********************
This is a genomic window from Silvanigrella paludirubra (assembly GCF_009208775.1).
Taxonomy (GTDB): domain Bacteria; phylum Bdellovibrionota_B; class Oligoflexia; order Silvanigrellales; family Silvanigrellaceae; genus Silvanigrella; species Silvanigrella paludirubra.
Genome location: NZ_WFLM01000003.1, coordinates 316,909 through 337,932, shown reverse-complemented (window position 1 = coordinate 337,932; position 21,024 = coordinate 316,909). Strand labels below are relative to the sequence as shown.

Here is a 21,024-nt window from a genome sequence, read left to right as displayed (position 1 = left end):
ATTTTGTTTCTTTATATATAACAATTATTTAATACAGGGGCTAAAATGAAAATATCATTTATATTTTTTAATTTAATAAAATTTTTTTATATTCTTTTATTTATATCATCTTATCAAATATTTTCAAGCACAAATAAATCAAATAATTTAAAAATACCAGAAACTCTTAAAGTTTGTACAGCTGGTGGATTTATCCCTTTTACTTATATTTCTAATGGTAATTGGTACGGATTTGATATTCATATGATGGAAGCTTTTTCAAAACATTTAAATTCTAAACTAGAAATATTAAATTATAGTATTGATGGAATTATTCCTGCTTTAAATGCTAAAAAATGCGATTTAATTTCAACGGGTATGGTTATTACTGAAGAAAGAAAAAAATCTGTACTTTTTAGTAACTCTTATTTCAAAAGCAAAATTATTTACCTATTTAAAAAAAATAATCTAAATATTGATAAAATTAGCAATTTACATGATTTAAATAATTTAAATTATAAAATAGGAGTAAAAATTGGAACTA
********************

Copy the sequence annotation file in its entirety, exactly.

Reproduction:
This is a genomic window from Silvanigrella paludirubra (assembly GCF_009208775.1).
Taxonomy (GTDB): domain Bacteria; phylum Bdellovibrionota_B; class Oligoflexia; order Silvanigrellales; family Silvanigrellaceae; genus Silvanigrella; species Silvanigrella paludirubra.
Genome location: NZ_WFLM01000003.1, coordinates 316,909 through 337,932, shown reverse-complemented (window position 1 = coordinate 337,932; position 21,024 = coordinate 316,909). Strand labels below are relative to the sequence as shown.

Here is a 21,024-nt window from a genome sequence, read left to right as displayed (position 1 = left end):
ATTTTGTTTCTTTATATATAACAATTATTTAATACAGGGGCTAAAATGAAAATATCATTTATATTTTTTAATTTAATAAAATTTTTTTATATTCTTTTATTTATATCATCTTATCAAATATTTTCAAGCACAAATAAATCAAATAATTTAAAAATACCAGAAACTCTTAAAGTTTGTACAGCTGGTGGATTTATCCCTTTTACTTATATTTCTAATGGTAATTGGTACGGATTTGATATTCATATGATGGAAGCTTTTTCAAAACATTTAAATTCTAAACTAGAAATATTAAATTATAGTATTGATGGAATTATTCCTGCTTTAAATGCTAAAAAATGCGATTTAATTTCAACGGGTATGGTTATTACTGAAGAAAGAAAAAAATCTGTACTTTTTAGTAACTCTTATTTCAAAAGCAAAATTATTTACCTATTTAAAAAAAATAATCTAAATATTGATAAAATTAGCAATTTACATGATTTAAATAATTTAAATTATAAAATAGGAGTAAAAATTGGAACTA